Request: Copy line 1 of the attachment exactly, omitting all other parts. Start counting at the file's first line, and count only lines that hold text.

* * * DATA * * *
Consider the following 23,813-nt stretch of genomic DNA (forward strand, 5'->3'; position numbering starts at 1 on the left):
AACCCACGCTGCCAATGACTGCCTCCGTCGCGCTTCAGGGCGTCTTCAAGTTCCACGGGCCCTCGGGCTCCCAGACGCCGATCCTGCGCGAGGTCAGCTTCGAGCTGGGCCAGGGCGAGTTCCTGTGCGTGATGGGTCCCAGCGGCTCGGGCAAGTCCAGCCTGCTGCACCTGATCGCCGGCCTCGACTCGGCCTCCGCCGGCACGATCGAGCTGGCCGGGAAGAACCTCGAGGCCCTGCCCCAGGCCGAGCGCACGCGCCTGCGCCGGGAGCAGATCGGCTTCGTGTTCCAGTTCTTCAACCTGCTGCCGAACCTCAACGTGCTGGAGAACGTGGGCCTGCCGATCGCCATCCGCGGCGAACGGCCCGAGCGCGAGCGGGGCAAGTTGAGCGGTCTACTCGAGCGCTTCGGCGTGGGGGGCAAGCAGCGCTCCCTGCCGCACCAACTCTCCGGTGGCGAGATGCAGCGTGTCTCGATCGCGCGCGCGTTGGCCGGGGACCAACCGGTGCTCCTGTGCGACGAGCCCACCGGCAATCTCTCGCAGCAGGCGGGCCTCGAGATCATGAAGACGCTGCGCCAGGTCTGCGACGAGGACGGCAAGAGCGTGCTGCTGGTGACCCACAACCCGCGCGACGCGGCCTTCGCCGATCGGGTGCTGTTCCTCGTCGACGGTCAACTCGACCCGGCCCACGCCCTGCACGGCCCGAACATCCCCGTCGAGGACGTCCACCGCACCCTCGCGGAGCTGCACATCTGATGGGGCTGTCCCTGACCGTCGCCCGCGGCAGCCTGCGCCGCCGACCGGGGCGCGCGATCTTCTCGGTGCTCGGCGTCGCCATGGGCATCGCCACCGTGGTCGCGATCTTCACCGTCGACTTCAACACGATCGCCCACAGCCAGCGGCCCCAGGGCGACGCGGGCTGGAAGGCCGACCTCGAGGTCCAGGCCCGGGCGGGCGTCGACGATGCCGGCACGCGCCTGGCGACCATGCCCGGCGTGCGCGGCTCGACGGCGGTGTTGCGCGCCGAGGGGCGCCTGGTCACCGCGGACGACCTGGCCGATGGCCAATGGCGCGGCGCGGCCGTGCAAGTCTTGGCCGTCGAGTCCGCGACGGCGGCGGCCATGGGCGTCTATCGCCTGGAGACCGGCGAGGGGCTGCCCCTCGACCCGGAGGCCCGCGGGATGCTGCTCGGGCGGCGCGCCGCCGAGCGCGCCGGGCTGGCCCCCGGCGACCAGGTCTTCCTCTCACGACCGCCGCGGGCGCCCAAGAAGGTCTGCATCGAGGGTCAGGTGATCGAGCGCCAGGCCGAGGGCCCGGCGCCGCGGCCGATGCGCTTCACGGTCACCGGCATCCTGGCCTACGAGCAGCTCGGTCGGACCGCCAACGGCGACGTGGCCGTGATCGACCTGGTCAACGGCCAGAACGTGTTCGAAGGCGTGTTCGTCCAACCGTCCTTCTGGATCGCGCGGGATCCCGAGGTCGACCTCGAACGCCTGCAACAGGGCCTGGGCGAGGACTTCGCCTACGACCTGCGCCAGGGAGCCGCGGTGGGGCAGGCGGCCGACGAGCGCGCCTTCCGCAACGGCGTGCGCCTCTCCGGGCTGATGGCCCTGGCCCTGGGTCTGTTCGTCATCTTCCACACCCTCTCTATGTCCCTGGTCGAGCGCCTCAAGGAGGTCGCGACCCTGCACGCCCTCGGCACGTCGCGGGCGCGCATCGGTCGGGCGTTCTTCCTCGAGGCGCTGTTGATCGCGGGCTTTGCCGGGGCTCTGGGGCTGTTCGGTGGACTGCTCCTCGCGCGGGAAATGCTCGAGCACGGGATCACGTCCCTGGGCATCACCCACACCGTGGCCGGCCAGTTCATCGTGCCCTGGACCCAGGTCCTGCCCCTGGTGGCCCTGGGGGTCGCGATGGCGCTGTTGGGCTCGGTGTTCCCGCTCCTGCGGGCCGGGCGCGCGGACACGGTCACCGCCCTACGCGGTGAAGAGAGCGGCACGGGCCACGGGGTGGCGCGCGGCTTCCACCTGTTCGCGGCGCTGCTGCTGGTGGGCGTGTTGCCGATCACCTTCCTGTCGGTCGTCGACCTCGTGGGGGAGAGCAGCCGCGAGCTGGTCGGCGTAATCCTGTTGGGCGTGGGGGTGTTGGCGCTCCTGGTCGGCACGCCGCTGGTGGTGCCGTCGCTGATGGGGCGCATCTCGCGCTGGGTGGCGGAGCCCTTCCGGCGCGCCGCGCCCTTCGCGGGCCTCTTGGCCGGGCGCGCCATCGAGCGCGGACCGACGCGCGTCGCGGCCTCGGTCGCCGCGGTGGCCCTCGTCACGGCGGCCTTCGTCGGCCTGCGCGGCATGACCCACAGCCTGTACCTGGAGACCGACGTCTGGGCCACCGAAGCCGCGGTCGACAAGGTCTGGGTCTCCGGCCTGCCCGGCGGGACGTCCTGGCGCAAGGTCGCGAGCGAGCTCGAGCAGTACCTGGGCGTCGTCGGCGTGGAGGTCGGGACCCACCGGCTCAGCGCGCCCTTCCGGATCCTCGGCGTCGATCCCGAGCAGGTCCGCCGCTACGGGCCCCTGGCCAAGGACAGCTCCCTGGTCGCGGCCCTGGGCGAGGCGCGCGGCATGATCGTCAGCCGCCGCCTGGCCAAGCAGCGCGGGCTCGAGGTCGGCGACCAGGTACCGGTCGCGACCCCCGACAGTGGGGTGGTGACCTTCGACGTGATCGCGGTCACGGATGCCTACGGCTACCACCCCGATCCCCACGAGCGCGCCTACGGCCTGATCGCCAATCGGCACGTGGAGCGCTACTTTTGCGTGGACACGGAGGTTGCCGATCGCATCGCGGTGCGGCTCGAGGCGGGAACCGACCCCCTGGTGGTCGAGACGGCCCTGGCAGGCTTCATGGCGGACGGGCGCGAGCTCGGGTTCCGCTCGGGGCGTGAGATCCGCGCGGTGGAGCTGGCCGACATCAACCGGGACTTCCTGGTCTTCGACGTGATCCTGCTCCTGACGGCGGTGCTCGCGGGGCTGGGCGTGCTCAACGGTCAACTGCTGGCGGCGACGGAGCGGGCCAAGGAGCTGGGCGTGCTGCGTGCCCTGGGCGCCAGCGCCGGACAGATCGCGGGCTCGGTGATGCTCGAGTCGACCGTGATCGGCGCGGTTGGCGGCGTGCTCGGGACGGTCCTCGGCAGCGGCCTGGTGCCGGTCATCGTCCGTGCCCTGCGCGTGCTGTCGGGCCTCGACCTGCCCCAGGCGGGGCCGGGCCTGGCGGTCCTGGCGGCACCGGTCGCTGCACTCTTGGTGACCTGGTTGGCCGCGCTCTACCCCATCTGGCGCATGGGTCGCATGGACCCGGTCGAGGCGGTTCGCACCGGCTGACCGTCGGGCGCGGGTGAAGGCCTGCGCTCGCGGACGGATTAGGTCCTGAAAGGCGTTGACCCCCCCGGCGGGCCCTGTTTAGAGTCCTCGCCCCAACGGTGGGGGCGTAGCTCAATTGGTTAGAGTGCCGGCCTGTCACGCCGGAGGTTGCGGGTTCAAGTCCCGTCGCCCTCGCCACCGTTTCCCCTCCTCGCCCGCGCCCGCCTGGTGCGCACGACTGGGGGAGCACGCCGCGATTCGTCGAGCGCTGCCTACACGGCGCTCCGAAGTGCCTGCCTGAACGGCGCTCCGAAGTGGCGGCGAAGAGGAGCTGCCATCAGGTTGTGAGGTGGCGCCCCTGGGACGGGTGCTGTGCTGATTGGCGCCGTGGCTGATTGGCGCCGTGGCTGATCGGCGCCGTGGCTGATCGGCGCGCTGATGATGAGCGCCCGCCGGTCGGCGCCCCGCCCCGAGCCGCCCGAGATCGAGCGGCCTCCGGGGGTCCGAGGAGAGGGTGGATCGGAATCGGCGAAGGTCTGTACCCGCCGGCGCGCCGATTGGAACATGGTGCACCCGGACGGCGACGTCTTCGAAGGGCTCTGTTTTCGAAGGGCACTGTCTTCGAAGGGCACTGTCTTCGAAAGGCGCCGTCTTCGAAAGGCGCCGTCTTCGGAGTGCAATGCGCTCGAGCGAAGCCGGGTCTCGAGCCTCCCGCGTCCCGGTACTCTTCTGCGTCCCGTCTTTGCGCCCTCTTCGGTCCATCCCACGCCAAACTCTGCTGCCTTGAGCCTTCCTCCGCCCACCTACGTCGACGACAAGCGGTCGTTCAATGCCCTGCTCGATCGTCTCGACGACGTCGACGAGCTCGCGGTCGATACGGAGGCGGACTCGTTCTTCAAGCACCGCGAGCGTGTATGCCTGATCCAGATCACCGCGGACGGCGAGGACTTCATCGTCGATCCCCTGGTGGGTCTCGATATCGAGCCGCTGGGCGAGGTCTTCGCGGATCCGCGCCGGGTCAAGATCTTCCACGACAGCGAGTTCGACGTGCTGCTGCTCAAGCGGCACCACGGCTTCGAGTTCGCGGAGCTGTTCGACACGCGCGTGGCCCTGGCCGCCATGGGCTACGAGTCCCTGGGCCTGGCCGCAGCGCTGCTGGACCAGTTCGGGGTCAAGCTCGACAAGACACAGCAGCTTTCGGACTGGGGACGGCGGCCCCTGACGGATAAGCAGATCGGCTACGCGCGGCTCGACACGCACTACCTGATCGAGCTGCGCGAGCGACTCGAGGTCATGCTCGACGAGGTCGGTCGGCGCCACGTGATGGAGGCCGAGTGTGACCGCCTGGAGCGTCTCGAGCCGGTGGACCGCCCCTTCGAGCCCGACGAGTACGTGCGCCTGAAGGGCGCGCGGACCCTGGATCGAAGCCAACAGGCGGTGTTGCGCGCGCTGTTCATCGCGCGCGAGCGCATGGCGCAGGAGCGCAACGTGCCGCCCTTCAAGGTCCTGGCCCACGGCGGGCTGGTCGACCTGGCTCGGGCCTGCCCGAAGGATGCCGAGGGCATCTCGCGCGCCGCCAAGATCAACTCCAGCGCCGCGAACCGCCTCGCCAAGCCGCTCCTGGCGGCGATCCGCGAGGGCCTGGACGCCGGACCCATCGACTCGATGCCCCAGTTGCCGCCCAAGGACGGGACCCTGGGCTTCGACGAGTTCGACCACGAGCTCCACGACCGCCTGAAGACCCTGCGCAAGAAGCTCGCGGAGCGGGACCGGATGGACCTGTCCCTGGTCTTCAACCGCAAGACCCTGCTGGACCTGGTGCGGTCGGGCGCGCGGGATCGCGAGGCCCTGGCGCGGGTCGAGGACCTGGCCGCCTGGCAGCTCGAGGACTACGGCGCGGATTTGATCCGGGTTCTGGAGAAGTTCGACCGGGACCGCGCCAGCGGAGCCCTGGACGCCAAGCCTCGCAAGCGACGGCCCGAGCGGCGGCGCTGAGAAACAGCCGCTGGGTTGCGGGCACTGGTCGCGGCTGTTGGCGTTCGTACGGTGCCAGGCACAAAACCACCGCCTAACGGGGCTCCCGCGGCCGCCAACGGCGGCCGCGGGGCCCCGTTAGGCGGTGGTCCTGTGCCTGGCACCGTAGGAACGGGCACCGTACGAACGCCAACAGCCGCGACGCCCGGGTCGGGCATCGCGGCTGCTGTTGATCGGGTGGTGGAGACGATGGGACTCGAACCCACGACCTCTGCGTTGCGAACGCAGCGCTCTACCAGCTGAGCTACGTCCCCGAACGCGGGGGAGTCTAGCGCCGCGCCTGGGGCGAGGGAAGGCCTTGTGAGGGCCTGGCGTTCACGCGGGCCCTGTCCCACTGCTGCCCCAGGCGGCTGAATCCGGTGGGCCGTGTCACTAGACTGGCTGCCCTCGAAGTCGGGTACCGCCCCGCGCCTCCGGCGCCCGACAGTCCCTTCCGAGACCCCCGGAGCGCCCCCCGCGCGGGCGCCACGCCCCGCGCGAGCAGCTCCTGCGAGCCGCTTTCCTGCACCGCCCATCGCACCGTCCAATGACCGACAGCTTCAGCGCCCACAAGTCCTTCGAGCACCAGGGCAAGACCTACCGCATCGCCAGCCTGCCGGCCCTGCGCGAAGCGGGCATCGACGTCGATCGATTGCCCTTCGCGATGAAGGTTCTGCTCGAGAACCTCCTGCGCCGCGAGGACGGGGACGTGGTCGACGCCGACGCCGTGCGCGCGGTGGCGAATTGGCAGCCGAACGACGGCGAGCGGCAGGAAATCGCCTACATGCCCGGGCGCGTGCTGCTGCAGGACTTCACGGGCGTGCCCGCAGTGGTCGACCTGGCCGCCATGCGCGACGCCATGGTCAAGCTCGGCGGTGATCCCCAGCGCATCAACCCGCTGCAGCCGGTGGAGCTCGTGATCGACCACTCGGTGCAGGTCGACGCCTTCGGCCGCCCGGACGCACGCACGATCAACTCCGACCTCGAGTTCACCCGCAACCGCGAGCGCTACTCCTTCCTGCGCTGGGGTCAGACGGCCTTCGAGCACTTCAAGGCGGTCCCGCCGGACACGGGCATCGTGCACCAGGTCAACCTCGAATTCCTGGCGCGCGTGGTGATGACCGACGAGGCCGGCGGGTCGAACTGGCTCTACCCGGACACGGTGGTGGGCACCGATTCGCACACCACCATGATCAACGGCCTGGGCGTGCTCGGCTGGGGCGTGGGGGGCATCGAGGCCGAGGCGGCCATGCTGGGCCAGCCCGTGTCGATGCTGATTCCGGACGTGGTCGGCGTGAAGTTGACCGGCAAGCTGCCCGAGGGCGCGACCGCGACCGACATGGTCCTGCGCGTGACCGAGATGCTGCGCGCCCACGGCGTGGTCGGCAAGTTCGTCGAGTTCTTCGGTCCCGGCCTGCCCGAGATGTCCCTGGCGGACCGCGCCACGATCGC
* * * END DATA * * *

Consider the following 23,813-nt stretch of genomic DNA (forward strand, 5'->3'; position numbering starts at 1 on the left):